Rapid evolution of the neutralizing antibody response to HIV type 1 infection. Proc Natl Acad Sci U S A

Department of Pathology, Veterans Affairs San Diego Healthcare System and the University of California at San Diego, La Jolla, CA 92093-0679, USA.
Proceedings of the National Academy of Sciences (Impact Factor: 9.67). 05/2003; 100(7):4144-9. DOI: 10.1073/pnas.0630530100
Source: PubMed


A recombinant virus assay was used to characterize in detail neutralizing antibody responses directed at circulating autologous HIV in plasma. Examining serial plasma specimens in a matrix format, most patients with primary HIV infection rapidly generated significant neutralizing antibody responses to early (0-39 months) autologous viruses, whereas responses to laboratory and heterologous primary strains were often lower and delayed. Plasma virus continually and rapidly evolved to escape neutralization, indicating that neutralizing antibody exerts a level of selective pressure that has been underappreciated based on earlier, less comprehensive characterizations. These data argue that neutralizing antibody responses account for the extensive variation in the envelope gene that is observed in the early months after primary HIV infection.

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Available from: Christos J Petropoulos, Jan 15, 2015
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    • "The env encoded proteins, gp120 and gp41, are the only HIV-1 proteins that appear on the surface of virions and are responsible for invasion of target cells (Starcich et al., 1986). During HIV infection , successive waves of antibodies target the envelope proteins exerting persistent selection for change (Burton et al., 2005; Richman et al., 2003; Wei et al., 2003). The env gene consequently displays a higher degree of genetic variation than any other HIV genome region. "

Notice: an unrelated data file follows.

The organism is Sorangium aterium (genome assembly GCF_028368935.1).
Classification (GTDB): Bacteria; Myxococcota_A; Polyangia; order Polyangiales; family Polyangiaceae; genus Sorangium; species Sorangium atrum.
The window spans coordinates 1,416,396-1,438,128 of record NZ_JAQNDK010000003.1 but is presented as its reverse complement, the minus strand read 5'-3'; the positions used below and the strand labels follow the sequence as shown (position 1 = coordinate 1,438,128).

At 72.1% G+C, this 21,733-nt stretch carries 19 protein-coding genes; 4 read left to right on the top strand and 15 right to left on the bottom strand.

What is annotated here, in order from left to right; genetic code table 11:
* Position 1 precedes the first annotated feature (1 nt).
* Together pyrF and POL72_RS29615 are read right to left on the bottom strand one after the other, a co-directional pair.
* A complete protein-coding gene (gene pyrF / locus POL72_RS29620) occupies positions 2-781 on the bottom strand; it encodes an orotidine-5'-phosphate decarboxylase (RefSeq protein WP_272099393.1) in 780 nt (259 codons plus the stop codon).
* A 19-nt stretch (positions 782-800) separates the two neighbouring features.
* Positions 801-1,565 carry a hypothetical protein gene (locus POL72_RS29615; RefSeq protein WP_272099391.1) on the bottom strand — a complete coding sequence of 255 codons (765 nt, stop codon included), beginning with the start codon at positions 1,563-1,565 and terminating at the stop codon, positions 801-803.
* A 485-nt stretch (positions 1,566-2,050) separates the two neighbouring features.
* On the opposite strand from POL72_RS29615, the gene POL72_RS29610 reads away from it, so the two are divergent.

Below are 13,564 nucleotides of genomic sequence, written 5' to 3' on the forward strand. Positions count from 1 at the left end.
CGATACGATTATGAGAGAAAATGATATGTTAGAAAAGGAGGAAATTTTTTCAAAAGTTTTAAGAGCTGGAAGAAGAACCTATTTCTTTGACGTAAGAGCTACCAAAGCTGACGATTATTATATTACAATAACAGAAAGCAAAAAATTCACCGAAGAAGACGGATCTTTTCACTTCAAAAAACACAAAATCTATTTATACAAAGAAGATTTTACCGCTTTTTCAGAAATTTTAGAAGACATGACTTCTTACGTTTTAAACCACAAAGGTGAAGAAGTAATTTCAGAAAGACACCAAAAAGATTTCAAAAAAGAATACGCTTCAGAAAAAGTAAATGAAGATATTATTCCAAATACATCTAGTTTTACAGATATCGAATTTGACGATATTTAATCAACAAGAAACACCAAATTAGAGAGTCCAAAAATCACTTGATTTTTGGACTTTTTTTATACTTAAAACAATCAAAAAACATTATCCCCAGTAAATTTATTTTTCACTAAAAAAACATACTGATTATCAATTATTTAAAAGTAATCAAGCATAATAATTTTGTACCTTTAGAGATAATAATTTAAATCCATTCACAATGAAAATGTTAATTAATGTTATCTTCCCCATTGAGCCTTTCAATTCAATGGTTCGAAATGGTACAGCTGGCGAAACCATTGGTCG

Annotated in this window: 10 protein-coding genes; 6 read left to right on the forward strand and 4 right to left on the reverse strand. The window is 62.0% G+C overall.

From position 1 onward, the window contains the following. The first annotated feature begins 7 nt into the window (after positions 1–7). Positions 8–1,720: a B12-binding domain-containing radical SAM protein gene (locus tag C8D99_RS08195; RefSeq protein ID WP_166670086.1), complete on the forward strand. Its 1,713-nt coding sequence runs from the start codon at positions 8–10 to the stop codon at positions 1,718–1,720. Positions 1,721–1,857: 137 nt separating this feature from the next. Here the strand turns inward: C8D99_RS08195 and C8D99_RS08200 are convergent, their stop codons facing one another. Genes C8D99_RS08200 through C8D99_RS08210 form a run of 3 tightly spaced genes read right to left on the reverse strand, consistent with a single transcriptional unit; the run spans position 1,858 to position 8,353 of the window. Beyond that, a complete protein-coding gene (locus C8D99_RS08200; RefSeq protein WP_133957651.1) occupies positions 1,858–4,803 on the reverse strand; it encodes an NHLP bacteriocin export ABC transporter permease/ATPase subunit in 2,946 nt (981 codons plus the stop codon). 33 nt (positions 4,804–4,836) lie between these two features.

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    • "In general, HIV-1-specific NAbs neutralize prior but not contemporary HIV-1 strains in an infected individual (Richman et al. 2003; Wei et al. 2003). Thus, the humoral immune response may not have the capacity to cope with the rapid pace of HIV-1 evolution. "
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    • "In natural infection, the antibodies usually develop within the first few weeks of infection (Moore et al., 1994; Tomaras et al., 2008). However, the antibodies which neutralize autologous viruses were found to be elicited after several weeks of initial infection (Montefiori et al., 2007) and have been demonstrated to exert immune selection pressure on autologous viral variants (Bunnik et al., 2008; Frost et al., 2005; Gray et al., 2007; Li et al., 2006; Richman et al., 2003; Wei et al., 2003). It has been demonstrated earlier that HIV-1 variants that become resistant to autologous neutralizing antibodies in the course of infection by virtue of their escape strategies developed different susceptibilities to monoclonal antibodies and/or heterologous serum or plasma antibodies (Mascola, 2009; Mascola and Montefiori, 2010). "

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